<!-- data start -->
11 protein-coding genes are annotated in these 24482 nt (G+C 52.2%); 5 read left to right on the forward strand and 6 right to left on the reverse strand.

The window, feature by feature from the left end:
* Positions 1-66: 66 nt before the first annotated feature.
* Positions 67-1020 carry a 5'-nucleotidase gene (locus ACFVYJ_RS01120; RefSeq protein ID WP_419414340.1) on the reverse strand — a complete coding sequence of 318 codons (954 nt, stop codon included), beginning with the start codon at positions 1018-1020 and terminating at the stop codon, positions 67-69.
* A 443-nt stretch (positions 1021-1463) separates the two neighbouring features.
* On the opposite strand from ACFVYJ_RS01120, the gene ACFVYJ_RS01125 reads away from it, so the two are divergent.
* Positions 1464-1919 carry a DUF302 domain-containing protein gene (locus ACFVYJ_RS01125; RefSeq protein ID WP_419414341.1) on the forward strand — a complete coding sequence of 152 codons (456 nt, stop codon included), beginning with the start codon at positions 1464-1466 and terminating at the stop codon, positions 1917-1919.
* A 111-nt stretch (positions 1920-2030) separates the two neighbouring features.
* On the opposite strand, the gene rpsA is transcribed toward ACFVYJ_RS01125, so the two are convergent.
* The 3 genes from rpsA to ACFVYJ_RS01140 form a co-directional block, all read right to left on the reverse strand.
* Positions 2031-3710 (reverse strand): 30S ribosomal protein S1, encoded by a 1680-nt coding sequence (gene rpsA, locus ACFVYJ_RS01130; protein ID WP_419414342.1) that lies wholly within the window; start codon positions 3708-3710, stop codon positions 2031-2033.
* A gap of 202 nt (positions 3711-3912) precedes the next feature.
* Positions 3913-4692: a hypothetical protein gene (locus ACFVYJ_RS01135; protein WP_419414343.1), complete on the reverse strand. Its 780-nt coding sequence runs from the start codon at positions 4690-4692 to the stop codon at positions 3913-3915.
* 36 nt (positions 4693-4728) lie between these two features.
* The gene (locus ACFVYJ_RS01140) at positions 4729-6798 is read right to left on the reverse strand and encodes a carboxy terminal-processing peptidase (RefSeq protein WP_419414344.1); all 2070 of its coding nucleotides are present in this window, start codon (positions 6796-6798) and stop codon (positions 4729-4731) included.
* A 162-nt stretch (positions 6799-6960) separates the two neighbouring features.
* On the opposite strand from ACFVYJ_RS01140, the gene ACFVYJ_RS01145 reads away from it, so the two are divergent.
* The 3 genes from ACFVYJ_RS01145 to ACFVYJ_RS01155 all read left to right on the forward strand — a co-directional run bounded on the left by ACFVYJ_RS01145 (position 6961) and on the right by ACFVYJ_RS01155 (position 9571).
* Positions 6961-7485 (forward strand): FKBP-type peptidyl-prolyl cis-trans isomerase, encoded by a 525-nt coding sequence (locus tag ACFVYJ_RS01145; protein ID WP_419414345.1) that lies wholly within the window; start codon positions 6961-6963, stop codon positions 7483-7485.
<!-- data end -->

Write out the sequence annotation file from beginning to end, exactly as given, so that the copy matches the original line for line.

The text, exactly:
11 protein-coding genes are annotated in these 24482 nt (G+C 52.2%); 5 read left to right on the forward strand and 6 right to left on the reverse strand.

The window, feature by feature from the left end:
* Positions 1-66: 66 nt before the first annotated feature.
* Positions 67-1020 carry a 5'-nucleotidase gene (locus ACFVYJ_RS01120; RefSeq protein ID WP_419414340.1) on the reverse strand — a complete coding sequence of 318 codons (954 nt, stop codon included), beginning with the start codon at positions 1018-1020 and terminating at the stop codon, positions 67-69.
* A 443-nt stretch (positions 1021-1463) separates the two neighbouring features.
* On the opposite strand from ACFVYJ_RS01120, the gene ACFVYJ_RS01125 reads away from it, so the two are divergent.
* Positions 1464-1919 carry a DUF302 domain-containing protein gene (locus ACFVYJ_RS01125; RefSeq protein ID WP_419414341.1) on the forward strand — a complete coding sequence of 152 codons (456 nt, stop codon included), beginning with the start codon at positions 1464-1466 and terminating at the stop codon, positions 1917-1919.
* A 111-nt stretch (positions 1920-2030) separates the two neighbouring features.
* On the opposite strand, the gene rpsA is transcribed toward ACFVYJ_RS01125, so the two are convergent.
* The 3 genes from rpsA to ACFVYJ_RS01140 form a co-directional block, all read right to left on the reverse strand.
* Positions 2031-3710 (reverse strand): 30S ribosomal protein S1, encoded by a 1680-nt coding sequence (gene rpsA, locus ACFVYJ_RS01130; protein ID WP_419414342.1) that lies wholly within the window; start codon positions 3708-3710, stop codon positions 2031-2033.
* A gap of 202 nt (positions 3711-3912) precedes the next feature.
* Positions 3913-4692: a hypothetical protein gene (locus ACFVYJ_RS01135; protein WP_419414343.1), complete on the reverse strand. Its 780-nt coding sequence runs from the start codon at positions 4690-4692 to the stop codon at positions 3913-3915.
* 36 nt (positions 4693-4728) lie between these two features.
* The gene (locus ACFVYJ_RS01140) at positions 4729-6798 is read right to left on the reverse strand and encodes a carboxy terminal-processing peptidase (RefSeq protein WP_419414344.1); all 2070 of its coding nucleotides are present in this window, start codon (positions 6796-6798) and stop codon (positions 4729-4731) included.
* A 162-nt stretch (positions 6799-6960) separates the two neighbouring features.
* On the opposite strand from ACFVYJ_RS01140, the gene ACFVYJ_RS01145 reads away from it, so the two are divergent.
* The 3 genes from ACFVYJ_RS01145 to ACFVYJ_RS01155 all read left to right on the forward strand — a co-directional run bounded on the left by ACFVYJ_RS01145 (position 6961) and on the right by ACFVYJ_RS01155 (position 9571).
* Positions 6961-7485 (forward strand): FKBP-type peptidyl-prolyl cis-trans isomerase, encoded by a 525-nt coding sequence (locus tag ACFVYJ_RS01145; protein ID WP_419414345.1) that lies wholly within the window; start codon positions 6961-6963, stop codon positions 7483-7485.